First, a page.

March 30th, 2018, 08:40 AM  #1 
Member Joined: Sep 2011 Posts: 97 Thanks: 1  Ideals Problem
I have attached my solution for part (a), (b) and (c). I am not sure if part (a), (b) are correct. However for part (c), the question did not define the output of the function so I am not sure if I can do it as such. Therefore need verification on all the 3 parts. Thanks! Please click on the thumbnails to enlarge.

April 1st, 2018, 07:05 AM  #2 
Member Joined: Sep 2011 Posts: 97 Thanks: 1 
To add on, how do I see if R/I is s field ? 
April 1st, 2018, 10:42 AM  #3 
Senior Member Joined: Aug 2017 From: United Kingdom Posts: 186 Thanks: 55 Math Focus: Algebraic Number Theory, Arithmetic Geometry  (a) This is fine. Note that it's not actually necessary to show condition (iii) as this is automatically implied by (i) and (ii). To be completely clear, what I'm saying is: Suppose $S$ is a ring and $A$ is a nonempty subset such that: (i) $a,b \in A \implies a+b \in A$ (ii) $a \in A, s \in S \implies sa \in A$ Then $a \in A \implies a \in A$. If this isn't immediately obvious to you, try to prove it. (b) It seems like you've got the idea, but you should be careful with writing out your arguments. For example, you've written "Then $\begin{pmatrix} k & p \\ 0 & k \end{pmatrix} \equiv \begin{pmatrix} k & 0 \\ 0 & k \end{pmatrix} \mod I$ $\begin{pmatrix} k & p \\ 0 & k \end{pmatrix}  \begin{pmatrix} k & 0 \\ 0 & k \end{pmatrix} = \begin{pmatrix} 0 & p \\0 & 0 \end{pmatrix} \in I$". It would be good if you indicated that the second line implies the first. You could simply add a word like "because" at the start of the second line. Also, you've said "$R/I$ can be written in the form..." where you probably mean "The elements of $R/I$ can be written in the form...". (c) The question didn't define the output of the function because it's asking you to do that! Start by doing that, and then see if you can finish the problem from there. Also, at the top of the page, it looks like you're treating $f$ as a function from $\mathbb{Z} \times \mathbb{Z}$ to $R$ rather than from $R$ to $\mathbb{Z}$; be careful! (d) Once you've shown that $R/I$ and $\mathbb{Z}$ are isomorphic rings, the question simply becomes: is $\mathbb{Z}$ is a field? Hopefully you know the answer to this! Edit: To follow what I've said in part (d), you would need to know: if $A$ and $B$ are isomorphic rings, then $A$ is a field if and only of $B$ is a field. Hopefully you either already know this or can at least prove it without difficulty. Last edited by cjem; April 1st, 2018 at 10:47 AM.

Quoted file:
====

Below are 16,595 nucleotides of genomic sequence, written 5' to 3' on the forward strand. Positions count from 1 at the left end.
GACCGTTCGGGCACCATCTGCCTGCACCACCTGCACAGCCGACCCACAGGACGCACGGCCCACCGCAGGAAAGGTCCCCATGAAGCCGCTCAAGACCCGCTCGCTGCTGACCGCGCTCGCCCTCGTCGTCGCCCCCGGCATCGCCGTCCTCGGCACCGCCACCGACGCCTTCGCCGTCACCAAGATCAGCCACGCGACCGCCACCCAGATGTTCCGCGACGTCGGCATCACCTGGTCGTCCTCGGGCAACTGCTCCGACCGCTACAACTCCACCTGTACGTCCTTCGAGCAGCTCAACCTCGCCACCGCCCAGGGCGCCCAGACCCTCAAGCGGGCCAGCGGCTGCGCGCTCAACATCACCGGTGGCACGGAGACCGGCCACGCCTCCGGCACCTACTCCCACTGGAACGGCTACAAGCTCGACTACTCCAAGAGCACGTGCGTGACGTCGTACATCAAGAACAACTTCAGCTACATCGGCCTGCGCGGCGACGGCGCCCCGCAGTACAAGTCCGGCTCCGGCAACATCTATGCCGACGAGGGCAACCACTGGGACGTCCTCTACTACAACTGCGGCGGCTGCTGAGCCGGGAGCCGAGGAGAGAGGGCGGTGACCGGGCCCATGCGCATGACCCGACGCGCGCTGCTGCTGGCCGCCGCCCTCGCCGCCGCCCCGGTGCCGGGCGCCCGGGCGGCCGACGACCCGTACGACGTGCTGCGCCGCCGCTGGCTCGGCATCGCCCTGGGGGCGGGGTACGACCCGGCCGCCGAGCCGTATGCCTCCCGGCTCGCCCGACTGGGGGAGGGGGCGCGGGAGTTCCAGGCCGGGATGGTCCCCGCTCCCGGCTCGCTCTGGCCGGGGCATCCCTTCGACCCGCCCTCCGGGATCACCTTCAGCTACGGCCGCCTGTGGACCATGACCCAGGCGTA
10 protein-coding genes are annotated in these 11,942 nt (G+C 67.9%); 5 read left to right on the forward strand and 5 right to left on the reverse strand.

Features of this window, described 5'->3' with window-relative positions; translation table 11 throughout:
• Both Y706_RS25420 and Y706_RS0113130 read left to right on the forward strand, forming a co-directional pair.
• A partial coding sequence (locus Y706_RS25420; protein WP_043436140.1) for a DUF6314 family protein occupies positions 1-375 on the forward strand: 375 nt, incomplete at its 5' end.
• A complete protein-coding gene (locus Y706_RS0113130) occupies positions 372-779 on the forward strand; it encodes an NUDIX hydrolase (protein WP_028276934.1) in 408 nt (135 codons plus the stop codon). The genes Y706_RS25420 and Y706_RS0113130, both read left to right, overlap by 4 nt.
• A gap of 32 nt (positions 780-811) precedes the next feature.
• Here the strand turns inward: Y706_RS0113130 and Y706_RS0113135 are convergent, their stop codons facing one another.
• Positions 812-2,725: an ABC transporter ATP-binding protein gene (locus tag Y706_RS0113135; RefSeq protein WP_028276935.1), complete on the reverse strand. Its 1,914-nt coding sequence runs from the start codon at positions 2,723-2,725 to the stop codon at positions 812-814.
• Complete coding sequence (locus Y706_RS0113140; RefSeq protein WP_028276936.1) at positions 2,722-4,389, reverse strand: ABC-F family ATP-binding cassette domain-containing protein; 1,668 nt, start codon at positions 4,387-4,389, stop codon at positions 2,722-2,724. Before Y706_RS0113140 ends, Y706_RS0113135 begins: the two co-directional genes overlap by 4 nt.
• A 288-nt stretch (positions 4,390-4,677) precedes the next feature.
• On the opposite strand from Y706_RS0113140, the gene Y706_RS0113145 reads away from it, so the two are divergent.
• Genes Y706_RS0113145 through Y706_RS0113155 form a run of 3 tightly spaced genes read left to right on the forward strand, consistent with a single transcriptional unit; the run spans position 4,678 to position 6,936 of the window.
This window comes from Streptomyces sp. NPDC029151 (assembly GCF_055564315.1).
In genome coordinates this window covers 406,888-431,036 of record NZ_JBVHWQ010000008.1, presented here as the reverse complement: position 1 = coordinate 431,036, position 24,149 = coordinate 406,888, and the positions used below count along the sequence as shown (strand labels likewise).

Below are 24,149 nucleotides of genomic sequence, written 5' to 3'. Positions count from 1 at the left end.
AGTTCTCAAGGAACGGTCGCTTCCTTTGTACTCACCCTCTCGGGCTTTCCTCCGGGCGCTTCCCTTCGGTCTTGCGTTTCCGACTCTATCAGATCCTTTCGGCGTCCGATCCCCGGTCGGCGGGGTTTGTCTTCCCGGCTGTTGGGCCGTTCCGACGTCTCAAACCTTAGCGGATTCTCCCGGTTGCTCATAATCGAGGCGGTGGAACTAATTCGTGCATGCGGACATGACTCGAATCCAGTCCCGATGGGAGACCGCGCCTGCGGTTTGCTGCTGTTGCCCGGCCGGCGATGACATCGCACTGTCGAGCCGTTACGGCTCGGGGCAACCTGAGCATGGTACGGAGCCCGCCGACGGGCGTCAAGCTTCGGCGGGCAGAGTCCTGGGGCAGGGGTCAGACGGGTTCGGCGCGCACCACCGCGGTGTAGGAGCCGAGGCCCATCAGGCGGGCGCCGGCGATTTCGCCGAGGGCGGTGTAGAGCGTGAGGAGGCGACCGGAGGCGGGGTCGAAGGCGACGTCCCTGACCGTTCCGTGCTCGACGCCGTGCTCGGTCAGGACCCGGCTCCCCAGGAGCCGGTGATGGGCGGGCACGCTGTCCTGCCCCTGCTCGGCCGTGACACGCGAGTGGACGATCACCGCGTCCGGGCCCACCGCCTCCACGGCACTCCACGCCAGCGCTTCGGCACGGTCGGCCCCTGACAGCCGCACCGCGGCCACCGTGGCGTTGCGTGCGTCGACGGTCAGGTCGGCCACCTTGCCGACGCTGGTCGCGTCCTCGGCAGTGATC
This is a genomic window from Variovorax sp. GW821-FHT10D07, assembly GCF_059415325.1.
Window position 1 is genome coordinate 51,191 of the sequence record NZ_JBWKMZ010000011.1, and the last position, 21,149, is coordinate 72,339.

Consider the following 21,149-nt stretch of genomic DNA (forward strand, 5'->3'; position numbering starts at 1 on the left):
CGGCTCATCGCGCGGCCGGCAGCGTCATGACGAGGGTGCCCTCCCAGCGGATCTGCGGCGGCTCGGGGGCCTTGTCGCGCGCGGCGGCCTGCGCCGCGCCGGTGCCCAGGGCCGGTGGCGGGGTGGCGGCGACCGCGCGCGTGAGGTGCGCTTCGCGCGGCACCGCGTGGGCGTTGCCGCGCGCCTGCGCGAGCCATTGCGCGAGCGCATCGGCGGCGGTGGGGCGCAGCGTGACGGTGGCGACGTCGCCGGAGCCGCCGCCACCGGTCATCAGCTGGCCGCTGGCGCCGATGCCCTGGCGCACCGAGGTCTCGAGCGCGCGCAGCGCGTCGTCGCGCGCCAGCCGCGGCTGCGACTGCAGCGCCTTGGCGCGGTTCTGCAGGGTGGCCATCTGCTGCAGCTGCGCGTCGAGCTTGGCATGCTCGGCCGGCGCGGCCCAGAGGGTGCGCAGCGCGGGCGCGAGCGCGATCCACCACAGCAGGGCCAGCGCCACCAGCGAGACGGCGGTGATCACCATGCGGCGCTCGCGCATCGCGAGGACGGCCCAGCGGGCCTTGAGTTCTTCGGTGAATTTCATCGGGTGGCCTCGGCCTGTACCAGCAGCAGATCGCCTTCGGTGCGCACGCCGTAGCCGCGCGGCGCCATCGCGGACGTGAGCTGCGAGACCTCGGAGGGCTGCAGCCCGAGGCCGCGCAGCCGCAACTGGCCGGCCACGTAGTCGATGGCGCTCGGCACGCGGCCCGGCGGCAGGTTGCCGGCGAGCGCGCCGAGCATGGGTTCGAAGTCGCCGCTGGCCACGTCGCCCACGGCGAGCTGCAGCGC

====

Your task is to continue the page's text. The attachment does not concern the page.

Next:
April 1st, 2018, 11:18 AM  #4 
Senior Member Joined: Sep 2016 From: USA Posts: 376 Thanks: 205 Math Focus: Dynamical systems, analytic function theory, numerics 
For part (c) you haven't defined a homomorphism so I don't see how you can decide it is surjective. Try the mapping \[ \left( \begin{array}{cc} a & b \\ 0 & a \end{array} \right) \mapsto a.\] Do you see why this is the obvious choice? Can you prove this is a homomorphism whose kernel is exactly $I$? 

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